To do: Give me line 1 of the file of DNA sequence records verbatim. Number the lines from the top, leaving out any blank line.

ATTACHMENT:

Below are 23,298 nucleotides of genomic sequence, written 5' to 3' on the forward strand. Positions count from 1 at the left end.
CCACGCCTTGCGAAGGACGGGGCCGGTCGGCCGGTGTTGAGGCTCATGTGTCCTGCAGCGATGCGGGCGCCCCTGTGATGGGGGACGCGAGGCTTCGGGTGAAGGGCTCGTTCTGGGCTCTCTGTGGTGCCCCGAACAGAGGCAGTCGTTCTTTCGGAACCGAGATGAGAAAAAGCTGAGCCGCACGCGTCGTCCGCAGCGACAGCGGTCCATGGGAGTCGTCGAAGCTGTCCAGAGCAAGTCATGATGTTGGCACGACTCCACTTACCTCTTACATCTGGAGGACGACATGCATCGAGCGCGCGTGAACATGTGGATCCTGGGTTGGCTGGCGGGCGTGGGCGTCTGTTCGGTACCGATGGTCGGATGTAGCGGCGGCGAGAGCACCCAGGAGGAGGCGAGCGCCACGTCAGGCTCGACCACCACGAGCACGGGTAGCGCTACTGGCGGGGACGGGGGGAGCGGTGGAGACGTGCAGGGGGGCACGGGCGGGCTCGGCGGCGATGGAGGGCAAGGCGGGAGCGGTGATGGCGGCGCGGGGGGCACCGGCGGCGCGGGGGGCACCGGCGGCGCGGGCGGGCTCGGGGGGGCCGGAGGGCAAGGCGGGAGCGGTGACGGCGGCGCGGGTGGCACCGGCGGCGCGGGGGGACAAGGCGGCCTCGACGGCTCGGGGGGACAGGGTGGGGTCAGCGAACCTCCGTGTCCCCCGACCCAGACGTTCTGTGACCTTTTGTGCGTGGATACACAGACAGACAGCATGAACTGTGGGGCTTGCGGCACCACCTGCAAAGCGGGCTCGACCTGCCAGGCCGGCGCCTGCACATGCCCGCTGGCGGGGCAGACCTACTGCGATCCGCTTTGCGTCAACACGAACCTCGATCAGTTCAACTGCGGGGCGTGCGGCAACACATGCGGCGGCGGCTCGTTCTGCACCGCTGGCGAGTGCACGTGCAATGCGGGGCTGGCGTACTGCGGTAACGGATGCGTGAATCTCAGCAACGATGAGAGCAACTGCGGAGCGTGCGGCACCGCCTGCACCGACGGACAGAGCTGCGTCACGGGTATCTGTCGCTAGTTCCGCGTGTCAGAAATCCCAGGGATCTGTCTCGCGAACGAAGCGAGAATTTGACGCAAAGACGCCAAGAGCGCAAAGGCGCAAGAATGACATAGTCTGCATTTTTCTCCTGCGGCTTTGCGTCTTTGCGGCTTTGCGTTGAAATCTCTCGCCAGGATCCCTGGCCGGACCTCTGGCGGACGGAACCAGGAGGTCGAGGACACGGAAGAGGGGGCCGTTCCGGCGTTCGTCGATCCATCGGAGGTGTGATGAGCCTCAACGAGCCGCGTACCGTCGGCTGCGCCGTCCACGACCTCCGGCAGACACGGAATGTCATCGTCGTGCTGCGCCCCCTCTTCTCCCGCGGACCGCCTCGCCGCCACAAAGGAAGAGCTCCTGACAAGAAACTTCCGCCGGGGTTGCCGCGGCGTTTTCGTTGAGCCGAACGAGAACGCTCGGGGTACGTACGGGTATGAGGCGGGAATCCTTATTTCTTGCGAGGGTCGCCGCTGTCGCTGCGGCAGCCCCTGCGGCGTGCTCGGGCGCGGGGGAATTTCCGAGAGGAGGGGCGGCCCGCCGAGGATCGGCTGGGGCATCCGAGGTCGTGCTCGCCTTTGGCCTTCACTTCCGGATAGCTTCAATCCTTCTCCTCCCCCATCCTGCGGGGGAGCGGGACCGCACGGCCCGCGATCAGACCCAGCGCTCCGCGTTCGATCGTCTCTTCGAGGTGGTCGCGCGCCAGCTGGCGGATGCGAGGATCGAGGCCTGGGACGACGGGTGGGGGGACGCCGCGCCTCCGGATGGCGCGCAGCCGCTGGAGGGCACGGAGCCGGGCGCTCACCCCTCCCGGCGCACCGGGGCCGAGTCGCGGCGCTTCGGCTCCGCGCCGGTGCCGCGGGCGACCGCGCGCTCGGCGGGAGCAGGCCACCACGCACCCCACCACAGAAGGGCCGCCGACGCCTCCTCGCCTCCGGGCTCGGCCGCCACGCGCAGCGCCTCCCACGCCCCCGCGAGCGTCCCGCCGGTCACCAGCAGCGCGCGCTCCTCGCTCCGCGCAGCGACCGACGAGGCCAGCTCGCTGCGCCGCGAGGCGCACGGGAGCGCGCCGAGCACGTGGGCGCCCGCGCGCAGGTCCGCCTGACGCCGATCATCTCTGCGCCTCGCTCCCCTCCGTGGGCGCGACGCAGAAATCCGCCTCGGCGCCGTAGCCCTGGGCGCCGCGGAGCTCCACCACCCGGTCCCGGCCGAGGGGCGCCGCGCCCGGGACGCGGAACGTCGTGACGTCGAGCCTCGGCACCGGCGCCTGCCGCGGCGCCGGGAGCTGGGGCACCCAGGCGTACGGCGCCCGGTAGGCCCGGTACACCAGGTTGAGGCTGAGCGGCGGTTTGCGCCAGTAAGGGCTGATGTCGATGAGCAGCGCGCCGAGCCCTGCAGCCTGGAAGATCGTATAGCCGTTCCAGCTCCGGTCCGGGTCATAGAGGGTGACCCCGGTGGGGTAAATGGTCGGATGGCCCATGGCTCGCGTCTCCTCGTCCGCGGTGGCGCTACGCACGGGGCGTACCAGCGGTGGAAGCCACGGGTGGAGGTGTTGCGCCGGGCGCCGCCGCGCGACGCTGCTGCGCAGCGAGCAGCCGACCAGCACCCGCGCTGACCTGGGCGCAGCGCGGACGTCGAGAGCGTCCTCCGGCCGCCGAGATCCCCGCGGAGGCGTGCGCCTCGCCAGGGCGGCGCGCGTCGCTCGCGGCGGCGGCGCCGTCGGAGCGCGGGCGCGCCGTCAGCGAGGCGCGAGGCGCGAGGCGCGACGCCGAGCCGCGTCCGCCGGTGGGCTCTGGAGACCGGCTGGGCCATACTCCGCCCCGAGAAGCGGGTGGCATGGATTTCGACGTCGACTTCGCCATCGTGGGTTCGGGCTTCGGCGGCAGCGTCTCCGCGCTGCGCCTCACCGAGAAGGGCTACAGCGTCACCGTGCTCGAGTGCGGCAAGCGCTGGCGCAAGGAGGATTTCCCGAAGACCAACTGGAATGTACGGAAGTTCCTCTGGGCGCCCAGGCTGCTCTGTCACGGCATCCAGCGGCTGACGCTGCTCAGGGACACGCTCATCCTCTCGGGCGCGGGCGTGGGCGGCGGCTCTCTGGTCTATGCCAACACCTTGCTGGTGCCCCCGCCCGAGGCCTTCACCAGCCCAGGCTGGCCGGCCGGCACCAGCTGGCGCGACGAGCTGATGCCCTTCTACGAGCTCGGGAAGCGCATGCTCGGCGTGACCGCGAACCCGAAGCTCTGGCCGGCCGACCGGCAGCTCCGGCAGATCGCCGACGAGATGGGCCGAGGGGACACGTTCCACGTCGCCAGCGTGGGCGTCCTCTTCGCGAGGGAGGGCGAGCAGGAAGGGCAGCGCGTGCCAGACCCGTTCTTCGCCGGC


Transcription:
Below are 23,298 nucleotides of genomic sequence, written 5' to 3' on the forward strand. Positions count from 1 at the left end.